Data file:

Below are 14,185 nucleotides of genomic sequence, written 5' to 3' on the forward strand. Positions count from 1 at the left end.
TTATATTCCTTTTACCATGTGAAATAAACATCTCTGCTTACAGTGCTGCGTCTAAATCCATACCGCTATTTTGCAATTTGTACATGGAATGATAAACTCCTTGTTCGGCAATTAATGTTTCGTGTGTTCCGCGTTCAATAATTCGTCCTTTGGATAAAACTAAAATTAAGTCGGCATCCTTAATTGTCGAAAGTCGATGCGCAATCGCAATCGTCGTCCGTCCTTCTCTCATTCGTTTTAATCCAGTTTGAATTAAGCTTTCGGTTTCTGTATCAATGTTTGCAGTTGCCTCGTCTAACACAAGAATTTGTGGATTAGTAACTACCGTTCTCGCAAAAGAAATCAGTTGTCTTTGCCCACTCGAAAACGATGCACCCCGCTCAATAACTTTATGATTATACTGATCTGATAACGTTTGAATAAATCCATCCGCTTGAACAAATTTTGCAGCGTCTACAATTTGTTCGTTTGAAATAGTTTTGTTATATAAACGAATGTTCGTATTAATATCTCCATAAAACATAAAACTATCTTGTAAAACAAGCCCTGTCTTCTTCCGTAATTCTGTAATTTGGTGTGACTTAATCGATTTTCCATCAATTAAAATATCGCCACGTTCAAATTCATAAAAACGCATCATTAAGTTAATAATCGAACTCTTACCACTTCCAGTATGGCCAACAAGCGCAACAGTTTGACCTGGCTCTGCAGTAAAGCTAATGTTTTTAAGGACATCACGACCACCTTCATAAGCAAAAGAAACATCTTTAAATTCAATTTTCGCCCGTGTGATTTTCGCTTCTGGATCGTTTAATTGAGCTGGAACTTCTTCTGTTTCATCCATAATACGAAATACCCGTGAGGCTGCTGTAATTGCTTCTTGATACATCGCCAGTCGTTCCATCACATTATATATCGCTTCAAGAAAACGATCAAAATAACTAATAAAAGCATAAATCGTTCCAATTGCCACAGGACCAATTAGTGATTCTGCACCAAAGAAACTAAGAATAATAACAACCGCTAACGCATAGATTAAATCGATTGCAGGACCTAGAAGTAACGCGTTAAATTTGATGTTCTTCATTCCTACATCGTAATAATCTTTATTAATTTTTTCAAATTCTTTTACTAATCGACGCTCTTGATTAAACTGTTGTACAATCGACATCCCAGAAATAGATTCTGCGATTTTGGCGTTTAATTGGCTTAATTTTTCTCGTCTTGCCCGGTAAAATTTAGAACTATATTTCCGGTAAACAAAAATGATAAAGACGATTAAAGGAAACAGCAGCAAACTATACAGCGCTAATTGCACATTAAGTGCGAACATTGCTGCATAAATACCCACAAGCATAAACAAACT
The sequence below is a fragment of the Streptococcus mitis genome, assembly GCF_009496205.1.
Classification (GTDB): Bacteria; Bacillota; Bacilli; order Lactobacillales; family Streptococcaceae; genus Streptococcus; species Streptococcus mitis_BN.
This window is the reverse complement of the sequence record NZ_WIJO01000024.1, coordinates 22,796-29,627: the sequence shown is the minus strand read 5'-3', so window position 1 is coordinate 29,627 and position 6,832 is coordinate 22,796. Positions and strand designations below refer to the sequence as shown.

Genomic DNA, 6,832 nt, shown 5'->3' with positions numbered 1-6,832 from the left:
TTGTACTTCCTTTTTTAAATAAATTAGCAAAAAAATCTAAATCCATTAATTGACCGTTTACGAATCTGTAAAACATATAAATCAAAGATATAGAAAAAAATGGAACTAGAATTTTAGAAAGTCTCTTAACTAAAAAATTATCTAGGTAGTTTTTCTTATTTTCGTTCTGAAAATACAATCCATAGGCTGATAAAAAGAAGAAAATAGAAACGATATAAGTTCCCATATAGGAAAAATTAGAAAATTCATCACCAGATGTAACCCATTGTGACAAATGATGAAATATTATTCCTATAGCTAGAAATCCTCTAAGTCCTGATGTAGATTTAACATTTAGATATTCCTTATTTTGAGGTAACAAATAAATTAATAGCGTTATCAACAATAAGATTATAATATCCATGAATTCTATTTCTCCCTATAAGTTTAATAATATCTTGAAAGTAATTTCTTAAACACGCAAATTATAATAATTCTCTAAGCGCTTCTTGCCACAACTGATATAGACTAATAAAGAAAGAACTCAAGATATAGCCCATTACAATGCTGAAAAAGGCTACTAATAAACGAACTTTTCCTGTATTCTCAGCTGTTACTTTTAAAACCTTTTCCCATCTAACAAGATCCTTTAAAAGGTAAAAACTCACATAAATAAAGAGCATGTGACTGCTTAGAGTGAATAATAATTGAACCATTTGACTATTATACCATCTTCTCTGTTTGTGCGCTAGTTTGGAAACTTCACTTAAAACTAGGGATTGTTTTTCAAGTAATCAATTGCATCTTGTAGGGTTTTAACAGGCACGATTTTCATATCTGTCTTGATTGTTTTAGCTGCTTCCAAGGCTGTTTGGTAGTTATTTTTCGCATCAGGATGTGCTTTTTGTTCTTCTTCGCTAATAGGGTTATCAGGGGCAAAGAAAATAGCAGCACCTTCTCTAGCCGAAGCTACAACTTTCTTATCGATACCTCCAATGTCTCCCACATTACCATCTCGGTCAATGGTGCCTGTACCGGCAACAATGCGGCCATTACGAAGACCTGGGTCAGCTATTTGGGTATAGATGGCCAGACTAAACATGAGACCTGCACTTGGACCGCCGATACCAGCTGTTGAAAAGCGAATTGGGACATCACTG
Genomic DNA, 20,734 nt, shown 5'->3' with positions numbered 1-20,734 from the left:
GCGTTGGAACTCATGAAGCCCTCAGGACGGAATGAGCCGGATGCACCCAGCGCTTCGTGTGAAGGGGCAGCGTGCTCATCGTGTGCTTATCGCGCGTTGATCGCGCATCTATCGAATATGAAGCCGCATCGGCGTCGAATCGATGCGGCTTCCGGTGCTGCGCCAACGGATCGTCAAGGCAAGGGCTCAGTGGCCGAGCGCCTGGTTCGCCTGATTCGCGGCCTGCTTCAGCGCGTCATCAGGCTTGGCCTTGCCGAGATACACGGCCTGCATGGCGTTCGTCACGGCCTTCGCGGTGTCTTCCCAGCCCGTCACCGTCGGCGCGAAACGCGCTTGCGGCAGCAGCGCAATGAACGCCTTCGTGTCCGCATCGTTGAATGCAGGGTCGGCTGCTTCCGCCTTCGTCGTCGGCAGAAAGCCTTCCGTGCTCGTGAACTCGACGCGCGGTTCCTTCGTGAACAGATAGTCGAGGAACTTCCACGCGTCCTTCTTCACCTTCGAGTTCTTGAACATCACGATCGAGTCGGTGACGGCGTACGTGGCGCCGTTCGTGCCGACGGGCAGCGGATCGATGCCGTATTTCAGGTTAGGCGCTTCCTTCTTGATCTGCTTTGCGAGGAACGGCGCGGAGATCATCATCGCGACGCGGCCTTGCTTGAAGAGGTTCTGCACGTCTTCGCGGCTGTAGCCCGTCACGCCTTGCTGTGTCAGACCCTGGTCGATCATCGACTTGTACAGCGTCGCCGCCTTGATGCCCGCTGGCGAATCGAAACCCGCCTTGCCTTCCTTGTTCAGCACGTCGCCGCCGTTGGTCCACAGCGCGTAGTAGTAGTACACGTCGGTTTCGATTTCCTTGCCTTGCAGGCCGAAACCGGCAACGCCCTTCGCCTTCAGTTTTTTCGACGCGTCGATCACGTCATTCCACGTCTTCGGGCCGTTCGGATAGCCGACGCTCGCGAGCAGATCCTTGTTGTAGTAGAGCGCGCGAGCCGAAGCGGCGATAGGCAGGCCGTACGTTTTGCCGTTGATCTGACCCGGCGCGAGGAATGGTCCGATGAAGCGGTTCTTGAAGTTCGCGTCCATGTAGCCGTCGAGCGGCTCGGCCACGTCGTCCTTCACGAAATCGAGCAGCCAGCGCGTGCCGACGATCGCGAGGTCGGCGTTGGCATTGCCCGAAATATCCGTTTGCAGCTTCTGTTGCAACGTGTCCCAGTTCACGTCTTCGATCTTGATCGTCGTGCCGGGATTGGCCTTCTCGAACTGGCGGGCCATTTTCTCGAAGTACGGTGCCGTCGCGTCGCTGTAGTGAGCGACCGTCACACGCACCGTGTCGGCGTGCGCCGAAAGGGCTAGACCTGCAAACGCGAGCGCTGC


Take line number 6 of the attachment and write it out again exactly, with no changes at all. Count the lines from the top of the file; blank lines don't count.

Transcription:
Genomic DNA, 6,832 nt, shown 5'->3' with positions numbered 1-6,832 from the left: